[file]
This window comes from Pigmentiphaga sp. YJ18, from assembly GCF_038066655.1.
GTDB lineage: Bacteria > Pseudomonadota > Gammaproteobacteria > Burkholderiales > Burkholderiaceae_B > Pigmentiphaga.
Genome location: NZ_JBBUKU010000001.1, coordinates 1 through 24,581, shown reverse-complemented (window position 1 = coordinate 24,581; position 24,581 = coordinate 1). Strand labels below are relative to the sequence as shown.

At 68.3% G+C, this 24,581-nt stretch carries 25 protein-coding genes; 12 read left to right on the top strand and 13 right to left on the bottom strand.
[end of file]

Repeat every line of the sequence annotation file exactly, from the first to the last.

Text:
This window comes from Pigmentiphaga sp. YJ18, from assembly GCF_038066655.1.
GTDB lineage: Bacteria > Pseudomonadota > Gammaproteobacteria > Burkholderiales > Burkholderiaceae_B > Pigmentiphaga.
Genome location: NZ_JBBUKU010000001.1, coordinates 1 through 24,581, shown reverse-complemented (window position 1 = coordinate 24,581; position 24,581 = coordinate 1). Strand labels below are relative to the sequence as shown.

At 68.3% G+C, this 24,581-nt stretch carries 25 protein-coding genes; 12 read left to right on the top strand and 13 right to left on the bottom strand.